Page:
With the Internet rapidly running out of IPv4 addresses, Incognito Software fielded the “IPv6 Readiness” survey to better understand the industry’s level of preparedness for adopting this new protocol, and its plans for the next two years.
To obtain a comprehensive view, the company polled 51 cable, wireless and wireline operators of varying sizes – ranging from regional players with up to 30,000 subscribers to large operators with more than one million subscribers – and included operators across North America, Latin America, Europe, the Middle East, Africa, and Asia Pacific. Notable findings of the survey include:
Most operators are transitioning to IPv6 because they have no other options.
83 percent of respondents actively involved in IPv6 planning or deployments – both globally and across operators of varying sizes – are doing so because they are simply running out of IPv4 resources.
- Lack of trust in the Network Address Translation (NAT) protocol, designed to allow multiple devices to connect to a public network with the same IPv4 address, is the second most pressing concern, representing 40 percent of respondents.
- In third place, 30 percent of respondents cited lower long-term costs as being a primary driver of their IPv6 deployments.
CPE upgrades top the list of IPv6 challenges.
For companies that have completed, are mid-adoption or in the planning stages of their IPv6 transition, “CPE upgrades” and “lack of device support” are tied as the greatest challenges to adoption (50 percent).
- Educating customers ranked second (39 percent) as a large hurdle for deployment.
IPv6 adoption does not happen overnight, but most operators are optimistic about their roll-out schedules.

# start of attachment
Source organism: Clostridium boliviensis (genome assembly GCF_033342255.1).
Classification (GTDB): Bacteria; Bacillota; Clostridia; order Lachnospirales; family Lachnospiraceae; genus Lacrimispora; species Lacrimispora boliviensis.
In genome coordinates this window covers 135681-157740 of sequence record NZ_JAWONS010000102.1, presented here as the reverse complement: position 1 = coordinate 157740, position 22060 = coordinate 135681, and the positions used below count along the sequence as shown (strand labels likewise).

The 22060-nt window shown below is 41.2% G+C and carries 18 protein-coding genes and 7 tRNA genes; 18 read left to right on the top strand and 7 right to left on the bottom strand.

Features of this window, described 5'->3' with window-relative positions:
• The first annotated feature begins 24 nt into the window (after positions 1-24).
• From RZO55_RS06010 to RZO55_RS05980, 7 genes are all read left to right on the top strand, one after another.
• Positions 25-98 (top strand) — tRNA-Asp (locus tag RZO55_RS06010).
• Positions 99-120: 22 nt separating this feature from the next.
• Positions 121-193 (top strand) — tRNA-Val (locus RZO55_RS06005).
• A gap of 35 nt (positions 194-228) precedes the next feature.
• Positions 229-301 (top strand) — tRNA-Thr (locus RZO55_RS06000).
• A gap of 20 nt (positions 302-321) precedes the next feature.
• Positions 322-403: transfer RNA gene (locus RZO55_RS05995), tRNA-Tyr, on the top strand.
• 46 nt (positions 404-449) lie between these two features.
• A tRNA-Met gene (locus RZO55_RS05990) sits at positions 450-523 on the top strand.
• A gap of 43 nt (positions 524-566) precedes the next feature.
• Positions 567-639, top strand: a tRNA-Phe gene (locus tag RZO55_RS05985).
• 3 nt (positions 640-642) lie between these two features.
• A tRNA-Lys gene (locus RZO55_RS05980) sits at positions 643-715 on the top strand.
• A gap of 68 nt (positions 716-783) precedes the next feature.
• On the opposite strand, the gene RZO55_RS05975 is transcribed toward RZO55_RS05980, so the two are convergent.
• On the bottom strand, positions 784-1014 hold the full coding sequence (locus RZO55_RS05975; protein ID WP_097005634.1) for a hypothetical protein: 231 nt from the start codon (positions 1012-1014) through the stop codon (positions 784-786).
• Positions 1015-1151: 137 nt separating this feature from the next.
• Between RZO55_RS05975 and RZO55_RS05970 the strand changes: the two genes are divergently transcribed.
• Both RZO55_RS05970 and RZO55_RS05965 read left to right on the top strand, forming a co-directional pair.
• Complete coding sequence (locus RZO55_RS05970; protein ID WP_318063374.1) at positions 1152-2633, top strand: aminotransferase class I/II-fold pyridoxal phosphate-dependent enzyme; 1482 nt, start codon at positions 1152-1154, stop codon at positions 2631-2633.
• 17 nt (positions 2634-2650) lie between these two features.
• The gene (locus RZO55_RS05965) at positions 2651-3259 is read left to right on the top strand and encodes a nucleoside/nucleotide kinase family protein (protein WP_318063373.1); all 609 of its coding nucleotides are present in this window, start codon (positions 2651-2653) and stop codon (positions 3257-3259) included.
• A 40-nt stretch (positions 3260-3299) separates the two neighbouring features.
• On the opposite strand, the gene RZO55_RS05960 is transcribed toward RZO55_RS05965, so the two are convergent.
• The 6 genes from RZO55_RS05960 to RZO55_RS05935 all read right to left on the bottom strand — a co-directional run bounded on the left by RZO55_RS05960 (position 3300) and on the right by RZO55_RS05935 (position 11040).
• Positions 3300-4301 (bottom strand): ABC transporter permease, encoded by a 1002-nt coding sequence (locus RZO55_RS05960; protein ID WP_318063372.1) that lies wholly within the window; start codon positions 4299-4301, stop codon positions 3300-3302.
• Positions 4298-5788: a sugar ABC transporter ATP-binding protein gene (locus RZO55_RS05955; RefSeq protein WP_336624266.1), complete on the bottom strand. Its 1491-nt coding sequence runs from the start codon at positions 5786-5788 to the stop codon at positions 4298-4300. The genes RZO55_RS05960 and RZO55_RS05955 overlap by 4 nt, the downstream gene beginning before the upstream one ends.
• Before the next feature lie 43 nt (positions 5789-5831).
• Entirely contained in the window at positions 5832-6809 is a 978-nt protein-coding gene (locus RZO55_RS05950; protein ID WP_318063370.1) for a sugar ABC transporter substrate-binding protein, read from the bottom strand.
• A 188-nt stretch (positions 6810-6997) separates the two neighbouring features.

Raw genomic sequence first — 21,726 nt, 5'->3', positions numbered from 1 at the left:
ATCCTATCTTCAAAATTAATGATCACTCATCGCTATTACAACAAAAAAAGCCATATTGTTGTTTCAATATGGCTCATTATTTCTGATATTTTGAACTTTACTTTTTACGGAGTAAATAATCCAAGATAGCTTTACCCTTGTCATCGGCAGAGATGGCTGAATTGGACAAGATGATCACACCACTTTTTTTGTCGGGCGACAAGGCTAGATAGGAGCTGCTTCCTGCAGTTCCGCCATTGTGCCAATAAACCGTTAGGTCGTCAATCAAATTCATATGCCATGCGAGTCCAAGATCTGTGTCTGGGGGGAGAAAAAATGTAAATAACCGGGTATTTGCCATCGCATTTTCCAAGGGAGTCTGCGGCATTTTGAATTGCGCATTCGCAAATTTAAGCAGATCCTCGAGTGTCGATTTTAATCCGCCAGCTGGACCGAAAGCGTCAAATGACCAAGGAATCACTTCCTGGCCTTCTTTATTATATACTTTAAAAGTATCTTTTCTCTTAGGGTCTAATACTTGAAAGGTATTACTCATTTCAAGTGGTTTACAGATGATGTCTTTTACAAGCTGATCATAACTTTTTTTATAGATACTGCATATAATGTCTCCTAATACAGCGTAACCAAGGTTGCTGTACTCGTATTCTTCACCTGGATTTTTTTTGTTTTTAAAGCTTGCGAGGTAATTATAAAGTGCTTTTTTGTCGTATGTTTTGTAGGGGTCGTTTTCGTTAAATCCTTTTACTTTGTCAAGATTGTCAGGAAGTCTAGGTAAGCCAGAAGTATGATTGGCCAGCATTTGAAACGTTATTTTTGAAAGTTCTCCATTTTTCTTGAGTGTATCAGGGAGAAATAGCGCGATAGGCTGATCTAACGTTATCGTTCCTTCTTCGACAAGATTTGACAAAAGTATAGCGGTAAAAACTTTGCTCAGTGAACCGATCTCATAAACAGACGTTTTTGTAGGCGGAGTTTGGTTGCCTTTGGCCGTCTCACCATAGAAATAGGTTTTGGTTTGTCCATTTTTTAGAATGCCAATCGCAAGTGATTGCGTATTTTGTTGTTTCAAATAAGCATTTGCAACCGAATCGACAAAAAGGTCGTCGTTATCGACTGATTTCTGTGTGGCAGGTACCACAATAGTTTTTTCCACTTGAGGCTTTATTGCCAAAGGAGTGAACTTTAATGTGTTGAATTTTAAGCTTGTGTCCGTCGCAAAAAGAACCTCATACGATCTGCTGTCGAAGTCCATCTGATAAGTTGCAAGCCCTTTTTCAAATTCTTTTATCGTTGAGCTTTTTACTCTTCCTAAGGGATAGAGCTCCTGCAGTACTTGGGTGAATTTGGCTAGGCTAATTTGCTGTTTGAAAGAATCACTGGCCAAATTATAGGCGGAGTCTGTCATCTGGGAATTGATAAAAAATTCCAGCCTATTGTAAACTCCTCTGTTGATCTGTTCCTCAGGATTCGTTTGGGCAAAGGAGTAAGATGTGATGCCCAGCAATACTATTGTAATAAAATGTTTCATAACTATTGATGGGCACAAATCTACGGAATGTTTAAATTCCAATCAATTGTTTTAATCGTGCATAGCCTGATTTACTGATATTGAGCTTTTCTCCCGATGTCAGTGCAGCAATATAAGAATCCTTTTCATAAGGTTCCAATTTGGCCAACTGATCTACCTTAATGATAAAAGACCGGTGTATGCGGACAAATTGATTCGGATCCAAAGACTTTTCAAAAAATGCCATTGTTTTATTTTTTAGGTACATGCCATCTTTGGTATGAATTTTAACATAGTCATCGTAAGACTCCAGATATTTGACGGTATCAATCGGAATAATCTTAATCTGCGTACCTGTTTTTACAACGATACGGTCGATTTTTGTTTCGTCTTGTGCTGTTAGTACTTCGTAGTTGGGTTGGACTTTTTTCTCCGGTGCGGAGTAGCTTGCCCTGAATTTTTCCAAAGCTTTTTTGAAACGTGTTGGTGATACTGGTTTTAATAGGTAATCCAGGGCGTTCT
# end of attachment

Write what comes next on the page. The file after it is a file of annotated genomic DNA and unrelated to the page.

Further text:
Deployment timelines vary widely among companies, suggesting there is no “silver bullet” for adoption.
- Nearly 34 percent of companies currently in the process of adopting IPv6 expect to complete their roll-out within a year.
- 33 percent of companies that are currently in the process of adopting IPv6 expect to finish their adoptions within two years.
Executive buy-in is a key driver of IPv6
IPv6 adoption is highest among organizations where there has been an executive mandate set in place, and its success rate is directly correlated to the degree of interest shown by company management. Nearly half of organizations that are already IPv6-ready (43 percent) have acknowledged C-Level support as a primary motivator.
Dual-stack is still the preferred method of transition for most service providers.
Nearly 90 percent of respondents selected this option (where IPv4 and IPv6 run parallel to each other) as their preferred method of IPv6 adoption, which is unsurprising due to the high number of IPv4-enabled devices currently available on the market.
“As service providers continue to search for ways to stretch their existing IPv4 resources, they are unearthing the reality that the industry’s increasing number of subscribers, devices and services make the need for IPv6 simply unavoidable,” said Stephane Bourque, president and CEO of Incognito Software. “Investing in a robust IP address management solution is important for operators who need to stay up-to-date on existing IP assignments and available addresses – especially for those who are using dual-stack methods to complete their deployments – so they can both attract new subscribers and anticipate potential conflicts before they cause serious issues for their existing users.”
To read the full report and analysis, visit http://www.incognito.com/resources/i...ider-industry/